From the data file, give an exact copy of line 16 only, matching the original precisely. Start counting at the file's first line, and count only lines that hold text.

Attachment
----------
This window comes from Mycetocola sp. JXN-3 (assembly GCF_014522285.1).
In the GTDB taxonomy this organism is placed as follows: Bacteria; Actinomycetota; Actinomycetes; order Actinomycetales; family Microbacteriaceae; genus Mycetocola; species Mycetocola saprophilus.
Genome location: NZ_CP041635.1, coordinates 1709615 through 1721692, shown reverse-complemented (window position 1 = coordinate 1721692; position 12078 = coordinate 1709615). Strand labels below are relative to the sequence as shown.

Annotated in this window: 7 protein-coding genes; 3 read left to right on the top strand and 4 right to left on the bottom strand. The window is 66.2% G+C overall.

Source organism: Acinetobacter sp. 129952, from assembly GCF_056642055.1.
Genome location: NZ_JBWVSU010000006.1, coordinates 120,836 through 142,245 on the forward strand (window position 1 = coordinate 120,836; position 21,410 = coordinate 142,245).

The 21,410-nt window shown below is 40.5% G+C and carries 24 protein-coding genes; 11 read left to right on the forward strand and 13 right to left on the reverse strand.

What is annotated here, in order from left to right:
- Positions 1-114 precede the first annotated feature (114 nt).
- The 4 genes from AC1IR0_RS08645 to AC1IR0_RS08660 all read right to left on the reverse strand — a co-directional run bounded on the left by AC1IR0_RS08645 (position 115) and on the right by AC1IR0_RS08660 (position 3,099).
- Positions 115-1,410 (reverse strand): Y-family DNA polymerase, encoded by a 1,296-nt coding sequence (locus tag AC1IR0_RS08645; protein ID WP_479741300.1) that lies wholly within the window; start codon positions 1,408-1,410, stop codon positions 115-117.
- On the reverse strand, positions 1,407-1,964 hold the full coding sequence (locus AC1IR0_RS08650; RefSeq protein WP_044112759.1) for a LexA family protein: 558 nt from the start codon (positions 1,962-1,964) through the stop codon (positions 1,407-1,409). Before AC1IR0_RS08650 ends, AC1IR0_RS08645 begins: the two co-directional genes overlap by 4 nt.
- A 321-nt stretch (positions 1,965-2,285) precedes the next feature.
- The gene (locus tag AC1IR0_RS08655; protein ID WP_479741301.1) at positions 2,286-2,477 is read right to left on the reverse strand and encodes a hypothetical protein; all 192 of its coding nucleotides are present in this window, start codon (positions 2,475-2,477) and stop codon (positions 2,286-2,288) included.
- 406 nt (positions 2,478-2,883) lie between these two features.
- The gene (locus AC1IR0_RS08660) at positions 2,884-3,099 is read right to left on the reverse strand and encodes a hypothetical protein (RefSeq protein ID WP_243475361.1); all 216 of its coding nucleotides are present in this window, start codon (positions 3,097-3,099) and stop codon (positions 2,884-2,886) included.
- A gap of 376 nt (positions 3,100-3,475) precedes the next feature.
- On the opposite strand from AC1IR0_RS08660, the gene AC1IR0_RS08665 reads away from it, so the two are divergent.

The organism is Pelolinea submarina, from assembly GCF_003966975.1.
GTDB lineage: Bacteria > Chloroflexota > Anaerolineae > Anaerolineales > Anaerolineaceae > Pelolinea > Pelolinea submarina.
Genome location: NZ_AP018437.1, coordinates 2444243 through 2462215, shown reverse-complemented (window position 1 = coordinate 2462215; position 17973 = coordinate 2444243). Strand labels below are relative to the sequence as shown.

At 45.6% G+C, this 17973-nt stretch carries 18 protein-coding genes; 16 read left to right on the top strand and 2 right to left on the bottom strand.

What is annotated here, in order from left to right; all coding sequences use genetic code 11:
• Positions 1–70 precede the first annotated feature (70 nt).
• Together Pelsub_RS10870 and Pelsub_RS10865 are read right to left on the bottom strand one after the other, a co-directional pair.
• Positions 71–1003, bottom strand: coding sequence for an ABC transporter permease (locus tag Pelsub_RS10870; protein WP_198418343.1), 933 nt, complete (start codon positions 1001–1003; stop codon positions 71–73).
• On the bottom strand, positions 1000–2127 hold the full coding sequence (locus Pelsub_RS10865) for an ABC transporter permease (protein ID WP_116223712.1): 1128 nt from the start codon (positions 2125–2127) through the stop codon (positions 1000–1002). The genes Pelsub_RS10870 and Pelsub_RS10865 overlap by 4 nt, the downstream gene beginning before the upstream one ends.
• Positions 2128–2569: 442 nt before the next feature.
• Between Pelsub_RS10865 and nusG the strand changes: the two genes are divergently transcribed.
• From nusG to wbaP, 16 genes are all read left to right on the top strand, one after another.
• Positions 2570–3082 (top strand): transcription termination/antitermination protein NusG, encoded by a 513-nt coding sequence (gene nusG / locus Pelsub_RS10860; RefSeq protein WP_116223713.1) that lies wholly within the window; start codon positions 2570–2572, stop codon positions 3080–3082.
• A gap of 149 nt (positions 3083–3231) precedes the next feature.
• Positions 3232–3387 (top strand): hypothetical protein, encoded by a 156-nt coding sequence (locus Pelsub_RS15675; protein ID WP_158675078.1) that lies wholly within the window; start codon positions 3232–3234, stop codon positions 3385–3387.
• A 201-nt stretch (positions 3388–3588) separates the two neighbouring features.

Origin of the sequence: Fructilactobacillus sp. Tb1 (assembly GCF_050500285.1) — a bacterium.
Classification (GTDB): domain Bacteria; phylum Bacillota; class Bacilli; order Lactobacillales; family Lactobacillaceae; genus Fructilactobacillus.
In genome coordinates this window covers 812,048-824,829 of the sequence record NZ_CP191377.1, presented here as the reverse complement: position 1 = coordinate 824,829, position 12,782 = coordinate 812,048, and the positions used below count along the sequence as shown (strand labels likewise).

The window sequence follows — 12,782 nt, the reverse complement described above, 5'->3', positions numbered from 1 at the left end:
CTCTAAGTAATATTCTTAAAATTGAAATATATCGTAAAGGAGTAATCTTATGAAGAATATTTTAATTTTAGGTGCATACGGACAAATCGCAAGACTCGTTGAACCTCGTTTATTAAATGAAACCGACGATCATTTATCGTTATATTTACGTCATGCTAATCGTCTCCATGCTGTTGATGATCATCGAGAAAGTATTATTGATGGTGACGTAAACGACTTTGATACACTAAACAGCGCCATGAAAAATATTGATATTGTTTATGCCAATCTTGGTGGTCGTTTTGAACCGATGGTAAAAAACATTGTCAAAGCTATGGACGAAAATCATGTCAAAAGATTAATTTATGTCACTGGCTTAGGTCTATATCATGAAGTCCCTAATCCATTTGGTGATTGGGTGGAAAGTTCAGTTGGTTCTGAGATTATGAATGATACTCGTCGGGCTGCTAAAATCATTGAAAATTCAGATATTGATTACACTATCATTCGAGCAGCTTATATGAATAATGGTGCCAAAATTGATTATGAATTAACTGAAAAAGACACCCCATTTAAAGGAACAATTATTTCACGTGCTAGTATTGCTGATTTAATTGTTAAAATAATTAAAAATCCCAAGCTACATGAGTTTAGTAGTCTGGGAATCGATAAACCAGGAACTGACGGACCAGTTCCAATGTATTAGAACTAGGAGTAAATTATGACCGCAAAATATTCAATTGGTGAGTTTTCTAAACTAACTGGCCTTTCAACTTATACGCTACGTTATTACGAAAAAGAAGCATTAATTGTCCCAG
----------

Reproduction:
- The gene (locus AC1IR0_RS08660) at positions 2,884-3,099 is read right to left on the reverse strand and encodes a hypothetical protein (RefSeq protein ID WP_243475361.1); all 216 of its coding nucleotides are present in this window, start codon (positions 3,097-3,099) and stop codon (positions 2,884-2,886) included.